So then, feeling as if you’ve been given permission to do what one normally does anyway (flip to the end section!), what do you find there? There are some key concepts to take in first. One is “predictive validity” (PV), which is what it sounds like: how well does a given assay or filter (screening data, med-chem intuition, tox assay, etc.) correlate with what you’re really wanting to get out of it? As they mention, though, the latter (the answer against the “reference variable”) generally only comes much later in the process. For example, you don’t know until you get deep into clinical trials, if even then, whether your toxicology studies really did steer you right when they pointed to your clinical candidate as likely to be clean. They also use the phrase “predictive model” (PM) to refer to some sort of screening or disease model that’s used as a decision-making point as well. With these terms in mind, here’s a clear takeaway:

Changes in the PV of decision variables that many people working in drug discovery would regard as small and/or unknowable (i.e., a 0.1 absolute change in correlation coefficient versus clinical outcome) can offset large (e.g., 10 fold or greater) changes in brute-force efficiency. Furthermore, the benefits brute-force efficiency decline as the PV of decision variables declines (left hand side of both panels in Fig 4). It is our hypothesis, therefore, that much of the decline in R&D efficiency has been caused by the progressive exhaustion of PMs that are highly predictive of clinical utility in man. These models are abandoned because they yield successful treatments. Research shifts to diseases for which there are poor PMs with low PV [78]. Since these diseases remain uncured, people continue to use bad models for want of anything better. A decline in the average PV of the stock of unexploited screening and disease models (PMs) can offset huge gains in their brute-force power (Fig 4).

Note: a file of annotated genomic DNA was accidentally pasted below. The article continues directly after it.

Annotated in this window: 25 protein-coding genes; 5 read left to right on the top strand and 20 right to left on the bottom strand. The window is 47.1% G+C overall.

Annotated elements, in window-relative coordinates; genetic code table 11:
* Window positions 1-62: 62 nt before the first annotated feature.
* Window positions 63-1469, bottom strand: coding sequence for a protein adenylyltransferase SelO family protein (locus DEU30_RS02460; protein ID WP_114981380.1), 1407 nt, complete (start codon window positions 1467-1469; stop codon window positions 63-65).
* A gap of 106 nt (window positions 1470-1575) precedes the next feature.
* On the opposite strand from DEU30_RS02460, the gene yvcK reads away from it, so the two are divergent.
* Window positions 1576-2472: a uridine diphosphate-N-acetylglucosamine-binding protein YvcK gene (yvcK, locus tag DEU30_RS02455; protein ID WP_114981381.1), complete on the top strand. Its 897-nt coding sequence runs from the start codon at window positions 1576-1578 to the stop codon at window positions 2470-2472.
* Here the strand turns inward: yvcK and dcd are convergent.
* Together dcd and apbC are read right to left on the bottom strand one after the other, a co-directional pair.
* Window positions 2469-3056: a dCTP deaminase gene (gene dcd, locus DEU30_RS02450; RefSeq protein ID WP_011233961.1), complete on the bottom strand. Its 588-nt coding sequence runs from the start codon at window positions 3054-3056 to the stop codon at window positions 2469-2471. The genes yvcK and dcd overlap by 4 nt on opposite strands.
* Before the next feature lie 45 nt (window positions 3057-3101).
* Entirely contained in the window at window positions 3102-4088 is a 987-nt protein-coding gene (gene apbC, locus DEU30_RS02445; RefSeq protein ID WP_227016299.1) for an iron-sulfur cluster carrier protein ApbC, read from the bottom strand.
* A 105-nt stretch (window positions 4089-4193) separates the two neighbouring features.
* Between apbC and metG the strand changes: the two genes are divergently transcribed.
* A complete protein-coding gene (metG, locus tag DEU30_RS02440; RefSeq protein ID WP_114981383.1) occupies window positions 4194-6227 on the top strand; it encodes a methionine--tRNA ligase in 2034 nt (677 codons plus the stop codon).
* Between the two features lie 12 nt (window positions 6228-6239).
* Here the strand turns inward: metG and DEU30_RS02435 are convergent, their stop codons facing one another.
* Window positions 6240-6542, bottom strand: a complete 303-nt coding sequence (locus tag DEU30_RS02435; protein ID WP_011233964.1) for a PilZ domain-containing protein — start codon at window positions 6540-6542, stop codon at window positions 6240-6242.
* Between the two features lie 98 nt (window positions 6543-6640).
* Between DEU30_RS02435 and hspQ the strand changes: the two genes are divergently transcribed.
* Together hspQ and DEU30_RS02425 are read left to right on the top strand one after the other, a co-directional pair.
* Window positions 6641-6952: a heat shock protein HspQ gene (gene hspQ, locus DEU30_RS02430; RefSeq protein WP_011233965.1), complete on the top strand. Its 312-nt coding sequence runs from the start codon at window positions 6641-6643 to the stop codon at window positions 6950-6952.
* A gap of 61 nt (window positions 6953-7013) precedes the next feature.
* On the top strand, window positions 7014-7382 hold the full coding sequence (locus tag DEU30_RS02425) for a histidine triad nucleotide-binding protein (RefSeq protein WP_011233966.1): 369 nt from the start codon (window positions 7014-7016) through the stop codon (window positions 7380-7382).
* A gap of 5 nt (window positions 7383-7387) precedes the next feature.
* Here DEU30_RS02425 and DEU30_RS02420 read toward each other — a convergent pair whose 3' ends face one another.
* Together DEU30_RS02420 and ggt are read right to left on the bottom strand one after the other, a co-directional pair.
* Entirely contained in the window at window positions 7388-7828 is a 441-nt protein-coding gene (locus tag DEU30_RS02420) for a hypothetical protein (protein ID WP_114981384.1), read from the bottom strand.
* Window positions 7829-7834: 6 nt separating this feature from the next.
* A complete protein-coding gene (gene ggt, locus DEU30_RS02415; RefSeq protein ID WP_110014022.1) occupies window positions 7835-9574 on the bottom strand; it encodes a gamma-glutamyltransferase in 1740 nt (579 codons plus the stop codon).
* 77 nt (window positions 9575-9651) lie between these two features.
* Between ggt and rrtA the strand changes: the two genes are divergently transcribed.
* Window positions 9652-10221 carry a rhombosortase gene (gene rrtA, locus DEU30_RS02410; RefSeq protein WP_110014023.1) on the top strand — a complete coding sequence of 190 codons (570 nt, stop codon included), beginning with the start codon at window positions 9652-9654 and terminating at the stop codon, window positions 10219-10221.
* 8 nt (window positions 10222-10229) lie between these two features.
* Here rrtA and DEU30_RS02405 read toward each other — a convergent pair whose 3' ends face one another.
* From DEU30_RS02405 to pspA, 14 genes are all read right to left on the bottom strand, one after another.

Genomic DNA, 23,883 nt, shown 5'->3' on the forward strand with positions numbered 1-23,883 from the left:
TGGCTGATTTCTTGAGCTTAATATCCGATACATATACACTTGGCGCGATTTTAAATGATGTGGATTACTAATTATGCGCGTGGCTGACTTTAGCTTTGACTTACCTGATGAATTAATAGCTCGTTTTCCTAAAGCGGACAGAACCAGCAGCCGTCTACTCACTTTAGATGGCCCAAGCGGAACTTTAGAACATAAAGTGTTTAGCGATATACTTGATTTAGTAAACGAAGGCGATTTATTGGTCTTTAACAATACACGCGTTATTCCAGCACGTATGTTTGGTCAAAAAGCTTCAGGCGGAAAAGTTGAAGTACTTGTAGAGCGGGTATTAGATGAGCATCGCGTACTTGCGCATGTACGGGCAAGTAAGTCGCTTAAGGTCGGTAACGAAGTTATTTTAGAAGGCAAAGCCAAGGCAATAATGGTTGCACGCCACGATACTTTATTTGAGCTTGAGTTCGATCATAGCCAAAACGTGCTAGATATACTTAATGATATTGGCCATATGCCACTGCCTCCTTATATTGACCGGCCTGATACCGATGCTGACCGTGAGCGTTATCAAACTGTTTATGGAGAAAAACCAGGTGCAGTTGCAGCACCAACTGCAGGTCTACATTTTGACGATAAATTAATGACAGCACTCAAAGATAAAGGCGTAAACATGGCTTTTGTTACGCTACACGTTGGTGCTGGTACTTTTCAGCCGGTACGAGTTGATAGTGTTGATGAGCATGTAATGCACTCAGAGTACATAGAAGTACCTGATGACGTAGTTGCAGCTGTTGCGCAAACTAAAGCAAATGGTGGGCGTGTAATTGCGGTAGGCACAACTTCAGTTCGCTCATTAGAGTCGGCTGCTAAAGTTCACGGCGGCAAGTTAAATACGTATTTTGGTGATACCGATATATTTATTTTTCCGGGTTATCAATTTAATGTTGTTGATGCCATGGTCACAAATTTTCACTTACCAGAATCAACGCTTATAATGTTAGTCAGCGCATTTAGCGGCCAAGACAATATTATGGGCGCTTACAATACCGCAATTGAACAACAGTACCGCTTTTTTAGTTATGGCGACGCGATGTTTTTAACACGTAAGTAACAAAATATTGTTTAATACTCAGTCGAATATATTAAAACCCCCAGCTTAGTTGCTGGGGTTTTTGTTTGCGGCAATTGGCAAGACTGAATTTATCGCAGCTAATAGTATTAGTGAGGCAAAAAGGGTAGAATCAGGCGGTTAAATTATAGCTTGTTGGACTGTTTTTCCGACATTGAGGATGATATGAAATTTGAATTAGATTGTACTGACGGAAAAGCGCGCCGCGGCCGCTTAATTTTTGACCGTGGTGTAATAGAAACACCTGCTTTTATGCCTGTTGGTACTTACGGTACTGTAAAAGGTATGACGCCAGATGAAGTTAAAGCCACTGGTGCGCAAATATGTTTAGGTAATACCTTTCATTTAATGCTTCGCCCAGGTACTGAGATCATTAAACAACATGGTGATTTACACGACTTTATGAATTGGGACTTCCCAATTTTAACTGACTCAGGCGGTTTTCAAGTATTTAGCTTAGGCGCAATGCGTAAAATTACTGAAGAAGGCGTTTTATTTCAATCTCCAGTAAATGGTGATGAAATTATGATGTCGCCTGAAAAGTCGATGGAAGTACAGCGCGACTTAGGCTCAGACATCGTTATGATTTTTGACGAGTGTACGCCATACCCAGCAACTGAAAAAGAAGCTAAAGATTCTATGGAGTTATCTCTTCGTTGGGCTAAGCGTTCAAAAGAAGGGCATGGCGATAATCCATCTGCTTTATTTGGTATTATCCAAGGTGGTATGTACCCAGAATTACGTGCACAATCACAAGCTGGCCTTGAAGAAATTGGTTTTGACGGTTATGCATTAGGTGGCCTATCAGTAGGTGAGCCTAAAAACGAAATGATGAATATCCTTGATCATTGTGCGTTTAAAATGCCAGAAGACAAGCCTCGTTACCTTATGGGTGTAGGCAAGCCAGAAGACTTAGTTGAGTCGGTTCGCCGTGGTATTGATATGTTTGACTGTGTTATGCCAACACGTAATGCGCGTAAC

Let’s all say “Alzheimer’s!” together, because I can’t think of a better example of a disease where people use crappy models because that’s all they have. This brings to mind Bernard Munos’ advice that (given the state of the field), drug companies would be better off not going after Alzheimer’s at all until we know more about what we’re doing, because the probability of failure is just too high. (He was clearly thinking, qualitatively, along the same lines as Scannell and Bosley here). Munos was particularly referencing his former employer, Eli Lilly, which has been placing a series of huge bets on Alzheimer’s in particular. If this analysis is correct, this may well have been completely the wrong move. I’ve worried myself that even if Lilly manages to “succeed”, that they may well end up with something that doesn’t justify the costs that will surely follow to the health care system, but which will be clamored for by patients and families simply because there’s so little else. (There’s that “well, it’s bad but it’s all we’ve got” phenomenon yet again).